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 The question on the distinction between the mind and the Self is a most profound one. The attempt to resolve it itself is probably only an intellectual exercise.  Since the Self is declared to be beyond the intellect (buddheh paratastu saH), the entire attempt may turn out to be incomplete, though, hopefully,  not futile!


Let me begin from rock bottom fundamentals. The technical word in Vedanta for what we call 'mind' in ordinary parlance, is 'Internal Organ' (antah-karaNaM). It has four facets. The first one is 'mind' (manaH)  which receives all impulses, either external or internal with respect to the body. Desire and Vacillation are natural to this mind. But the one which discriminates between contrary desires and sorts out the confusion created by vacillation, is the 'intellect' (buddhi), the second facet of the Internal Organ. The intellect analyses past experience or past knowledge,  memories of which are stored in 'the mind-stuff' (cittam), the third facet of the Internal Organ.  This cittam is therefore the store-house of all memories. The fourth is the ego-sense (aham-kAraM), which claims agency for the desire, for the vacillation, for the discrimination, and for the decision and certainly for the action, if any, which follows. All these four are inanimate matter.


 But under the benign presence of the Self, and because of the self-illuminating brilliance of the Self, the internal organ (which we shall hereafter refer to as the Mind, with a capital initial letter) announces itself as the Self and refers to itself as 'I'. It stands between the body and the senses on the one hand and the Self on the other. It is the leader of the sense-organs and pervades the entire body. It is however, independent of the body. It is actually called the  subtle body. Like the gross body it is also material in nature and so does not possess consciousness of its own. The gross body derives its consciousness from the Mind and the Mind derives its consciousness from the Self.  This derived consciousness is in three levels:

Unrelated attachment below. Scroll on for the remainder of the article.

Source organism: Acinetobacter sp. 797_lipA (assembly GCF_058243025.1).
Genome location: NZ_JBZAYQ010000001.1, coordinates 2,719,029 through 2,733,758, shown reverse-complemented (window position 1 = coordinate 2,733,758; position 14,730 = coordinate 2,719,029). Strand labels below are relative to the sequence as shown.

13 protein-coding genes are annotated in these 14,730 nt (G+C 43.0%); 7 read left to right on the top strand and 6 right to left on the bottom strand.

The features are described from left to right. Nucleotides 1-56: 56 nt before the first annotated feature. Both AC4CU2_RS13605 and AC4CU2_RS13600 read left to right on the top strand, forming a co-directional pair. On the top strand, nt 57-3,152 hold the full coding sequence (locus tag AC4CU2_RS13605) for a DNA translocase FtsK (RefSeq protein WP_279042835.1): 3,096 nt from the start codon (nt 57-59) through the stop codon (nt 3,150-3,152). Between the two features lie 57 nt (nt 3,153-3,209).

Subconscious (guided by instinct),

Conscious (guided by reason) and

Super-conscious (guided by intuition).


The I-consciousness or the ego-sense is subtle and unmanifest at the subconscious level; is explicit at the conscious level; and almost non-existent at the super-conscious level. The centres of consciousness are themselves rather subtle, are six in number, and their locations are identified by yogic literature as six cakras along the spinal column. These centres are windows through which the Mind perceives the universe. When the Mind dwells in the three lower centres, it broods only on the three s's, namely, stomach, sex and the senses. When it rises to the fourth (anAhata-cakra), it feels a spiritual longing and makes effort at Spirituality.  It is then that the Mind begins to be in  coordination with the natural urge of the individual consciousness for a union with Universal Consciousness.  But the ego blocks this direction of flow of the Mind and makes it egocentric.


When the Mind rises to the fourth cakra, and by self-discipline rises further, struggling against the ego, it, with the help of the super-conscious level of the Mind,  ultimately goes beyond the sixth cakra and merges in the Universal Consciousness. This process is easier said than done. Here it is that we have to distinguish between two Minds, one the Lower Mind and the other the Higher Mind. The Lower Mind is the Mind with all its impurities that have been accumulated through various lives.  It is this Lower Mind that has to be stilled in order to rise beyond the lower three cakras.  The stilling has again to be done by the Mind itself, now by the Higher Mind, the purer part of the Mind which is full of satva. (cf. uddhared-AtmanA AtmAnaM - One has to elevate oneself by oneself).


So when the scriptures say that mano-nASa (Destruction of the Mind)  has to occur in order that Enlightenment may dawn on us, they mean the extinction of the  desire-filled Lower Mind by the satva-filled Higher Mind.   Mano-nASa means the destruction of the present form of the Mind, with all its emotions, passions and desires. This (Lower) Mind has to be 'destroyed' in order that the (Higher) Mind may rise spiritually and become one with the Absolute.  So in one sense the Absolute is beyond one's Mind, and in another sense, it is the Mind that has to become aware of the Absolute.


Now, the following exchange ( extracted from Sankara's Gita-bhashya: II - 21 and adapted for modern dialogue style) between Shankara and the imagined opposition makes sense:


Shankara : Just as one obtains the knowledge about dharma and adharma from the scriptures, what prevents one  from  saying that, from the same scriptures, one can obtain the knowledge that the Self is changeless, actionless, non-dual, etc.?


Opposition: Because the Self is said to be incomprehensible by the senses.


Shankara: No. The Self is to be comprehended only by the Mind, says, Brihadaranyaka-Upanishad. (manasaiva anudrashTavyaM - Br.U. 4-4-19). By the teaching of the scriptures, and by the control of the Mind and the senses and similar disciplines, the Mind becomes purified  and becomes an instrument for the visualisation of the Self. (SastrAcArya-upadeSa-Sama-damAdi-saMskRtaM manaH Atma-darSane karaNaM) .

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